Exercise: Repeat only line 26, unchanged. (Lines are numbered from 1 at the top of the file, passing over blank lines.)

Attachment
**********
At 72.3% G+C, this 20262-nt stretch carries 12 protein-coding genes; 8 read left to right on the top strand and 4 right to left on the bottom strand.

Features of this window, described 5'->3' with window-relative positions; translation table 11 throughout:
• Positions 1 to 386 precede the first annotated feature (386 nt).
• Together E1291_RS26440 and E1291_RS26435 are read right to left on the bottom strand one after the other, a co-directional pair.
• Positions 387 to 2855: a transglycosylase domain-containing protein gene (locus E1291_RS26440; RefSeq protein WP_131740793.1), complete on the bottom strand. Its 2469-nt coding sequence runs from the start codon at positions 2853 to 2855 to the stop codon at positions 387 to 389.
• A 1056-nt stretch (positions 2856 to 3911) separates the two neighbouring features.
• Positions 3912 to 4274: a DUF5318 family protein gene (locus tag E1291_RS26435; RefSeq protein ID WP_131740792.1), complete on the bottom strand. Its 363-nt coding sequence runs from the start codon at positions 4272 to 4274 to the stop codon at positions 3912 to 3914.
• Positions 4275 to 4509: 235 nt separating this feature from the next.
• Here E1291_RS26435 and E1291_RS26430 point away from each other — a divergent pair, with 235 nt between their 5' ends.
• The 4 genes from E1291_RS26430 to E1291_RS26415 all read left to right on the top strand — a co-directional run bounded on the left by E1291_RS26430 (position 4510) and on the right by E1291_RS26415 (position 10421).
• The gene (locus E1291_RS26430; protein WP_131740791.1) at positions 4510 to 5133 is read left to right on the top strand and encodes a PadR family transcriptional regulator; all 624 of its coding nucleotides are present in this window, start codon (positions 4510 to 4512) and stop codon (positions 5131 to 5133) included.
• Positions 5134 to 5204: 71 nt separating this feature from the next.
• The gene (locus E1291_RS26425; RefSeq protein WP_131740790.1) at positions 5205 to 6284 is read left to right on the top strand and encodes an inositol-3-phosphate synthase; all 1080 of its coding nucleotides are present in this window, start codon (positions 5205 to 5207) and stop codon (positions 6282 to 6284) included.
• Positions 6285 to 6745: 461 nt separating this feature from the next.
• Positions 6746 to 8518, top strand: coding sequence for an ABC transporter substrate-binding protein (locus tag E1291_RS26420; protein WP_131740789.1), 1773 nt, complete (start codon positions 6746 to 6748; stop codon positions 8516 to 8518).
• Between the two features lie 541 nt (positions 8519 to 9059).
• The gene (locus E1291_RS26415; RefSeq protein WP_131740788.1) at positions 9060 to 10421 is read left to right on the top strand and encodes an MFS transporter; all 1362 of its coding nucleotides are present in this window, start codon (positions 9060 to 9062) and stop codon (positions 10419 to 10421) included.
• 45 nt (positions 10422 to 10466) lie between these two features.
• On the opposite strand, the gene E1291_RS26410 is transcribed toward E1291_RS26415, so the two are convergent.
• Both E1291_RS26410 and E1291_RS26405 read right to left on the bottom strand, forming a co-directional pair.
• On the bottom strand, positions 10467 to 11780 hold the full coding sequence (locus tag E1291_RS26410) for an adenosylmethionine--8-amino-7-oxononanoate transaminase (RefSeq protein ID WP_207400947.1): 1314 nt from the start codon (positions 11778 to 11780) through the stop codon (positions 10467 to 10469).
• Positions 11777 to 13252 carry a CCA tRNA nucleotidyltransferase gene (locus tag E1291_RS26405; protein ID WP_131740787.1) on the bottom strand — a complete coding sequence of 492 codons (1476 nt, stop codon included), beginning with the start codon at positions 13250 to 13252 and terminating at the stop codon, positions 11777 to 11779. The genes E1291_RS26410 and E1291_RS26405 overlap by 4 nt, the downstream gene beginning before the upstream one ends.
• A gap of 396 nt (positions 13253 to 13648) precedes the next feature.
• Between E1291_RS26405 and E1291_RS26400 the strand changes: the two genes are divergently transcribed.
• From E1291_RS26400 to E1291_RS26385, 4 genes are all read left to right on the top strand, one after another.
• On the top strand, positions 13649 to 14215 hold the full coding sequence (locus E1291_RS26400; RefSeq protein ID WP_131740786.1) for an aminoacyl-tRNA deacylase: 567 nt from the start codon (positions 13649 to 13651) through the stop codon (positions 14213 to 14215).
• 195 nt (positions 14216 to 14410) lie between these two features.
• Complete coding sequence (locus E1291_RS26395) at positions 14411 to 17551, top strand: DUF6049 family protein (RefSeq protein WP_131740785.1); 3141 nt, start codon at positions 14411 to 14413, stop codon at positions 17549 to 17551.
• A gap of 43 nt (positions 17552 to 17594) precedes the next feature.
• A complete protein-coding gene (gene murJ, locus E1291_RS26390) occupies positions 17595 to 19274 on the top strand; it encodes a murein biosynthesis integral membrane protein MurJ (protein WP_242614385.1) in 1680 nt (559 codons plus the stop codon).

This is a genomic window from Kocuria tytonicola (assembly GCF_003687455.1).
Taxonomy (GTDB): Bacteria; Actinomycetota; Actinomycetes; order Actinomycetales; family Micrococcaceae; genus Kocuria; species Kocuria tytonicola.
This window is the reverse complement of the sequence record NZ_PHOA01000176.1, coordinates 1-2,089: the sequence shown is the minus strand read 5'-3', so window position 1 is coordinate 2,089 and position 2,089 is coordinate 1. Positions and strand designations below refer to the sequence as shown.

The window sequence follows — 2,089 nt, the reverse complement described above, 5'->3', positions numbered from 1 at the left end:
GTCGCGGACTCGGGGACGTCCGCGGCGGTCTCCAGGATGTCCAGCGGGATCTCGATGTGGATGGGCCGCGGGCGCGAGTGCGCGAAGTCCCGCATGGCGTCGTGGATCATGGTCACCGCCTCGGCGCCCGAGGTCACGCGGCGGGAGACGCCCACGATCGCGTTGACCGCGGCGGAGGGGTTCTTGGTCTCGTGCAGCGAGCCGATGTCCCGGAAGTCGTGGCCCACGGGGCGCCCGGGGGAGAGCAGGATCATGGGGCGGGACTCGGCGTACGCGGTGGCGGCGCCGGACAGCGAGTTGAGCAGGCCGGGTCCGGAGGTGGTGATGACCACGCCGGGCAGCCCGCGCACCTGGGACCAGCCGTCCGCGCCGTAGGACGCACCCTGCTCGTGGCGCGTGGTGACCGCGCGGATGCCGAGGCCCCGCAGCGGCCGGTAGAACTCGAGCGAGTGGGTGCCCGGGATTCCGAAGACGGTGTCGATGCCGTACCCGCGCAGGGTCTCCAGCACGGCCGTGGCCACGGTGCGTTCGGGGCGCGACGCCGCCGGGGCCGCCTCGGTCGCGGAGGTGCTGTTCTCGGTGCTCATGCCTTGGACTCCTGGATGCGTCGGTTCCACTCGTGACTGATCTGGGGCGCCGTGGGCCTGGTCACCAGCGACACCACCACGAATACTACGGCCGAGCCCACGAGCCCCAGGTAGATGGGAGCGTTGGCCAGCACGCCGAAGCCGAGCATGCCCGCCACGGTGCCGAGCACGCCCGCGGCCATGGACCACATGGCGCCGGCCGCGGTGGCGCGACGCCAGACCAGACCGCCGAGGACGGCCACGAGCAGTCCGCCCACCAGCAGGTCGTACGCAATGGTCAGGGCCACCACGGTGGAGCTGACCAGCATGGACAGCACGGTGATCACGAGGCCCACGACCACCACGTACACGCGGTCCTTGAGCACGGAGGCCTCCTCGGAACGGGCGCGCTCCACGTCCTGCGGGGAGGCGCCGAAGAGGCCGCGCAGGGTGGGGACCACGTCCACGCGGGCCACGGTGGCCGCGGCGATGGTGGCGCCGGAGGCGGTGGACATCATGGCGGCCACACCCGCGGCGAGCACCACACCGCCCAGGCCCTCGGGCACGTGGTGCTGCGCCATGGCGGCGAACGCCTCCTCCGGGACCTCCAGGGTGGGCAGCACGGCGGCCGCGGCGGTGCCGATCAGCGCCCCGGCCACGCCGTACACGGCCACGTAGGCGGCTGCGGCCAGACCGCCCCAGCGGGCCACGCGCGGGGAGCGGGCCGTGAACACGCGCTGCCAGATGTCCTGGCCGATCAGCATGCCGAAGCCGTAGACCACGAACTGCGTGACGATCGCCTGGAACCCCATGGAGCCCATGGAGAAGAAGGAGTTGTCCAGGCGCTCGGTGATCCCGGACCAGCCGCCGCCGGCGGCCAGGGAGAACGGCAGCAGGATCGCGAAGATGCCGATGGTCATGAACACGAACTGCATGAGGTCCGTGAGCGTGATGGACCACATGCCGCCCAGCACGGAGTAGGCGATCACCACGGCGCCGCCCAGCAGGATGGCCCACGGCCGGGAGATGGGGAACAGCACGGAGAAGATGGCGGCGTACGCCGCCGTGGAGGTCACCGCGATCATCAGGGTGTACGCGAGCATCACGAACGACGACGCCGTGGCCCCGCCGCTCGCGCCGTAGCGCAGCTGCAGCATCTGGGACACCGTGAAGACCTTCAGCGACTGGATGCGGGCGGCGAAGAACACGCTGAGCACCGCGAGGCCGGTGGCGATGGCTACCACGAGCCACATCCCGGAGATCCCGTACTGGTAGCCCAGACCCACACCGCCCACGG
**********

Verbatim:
• On the top strand, positions 13649 to 14215 hold the full coding sequence (locus E1291_RS26400; RefSeq protein ID WP_131740786.1) for an aminoacyl-tRNA deacylase: 567 nt from the start codon (positions 13649 to 13651) through the stop codon (positions 14213 to 14215).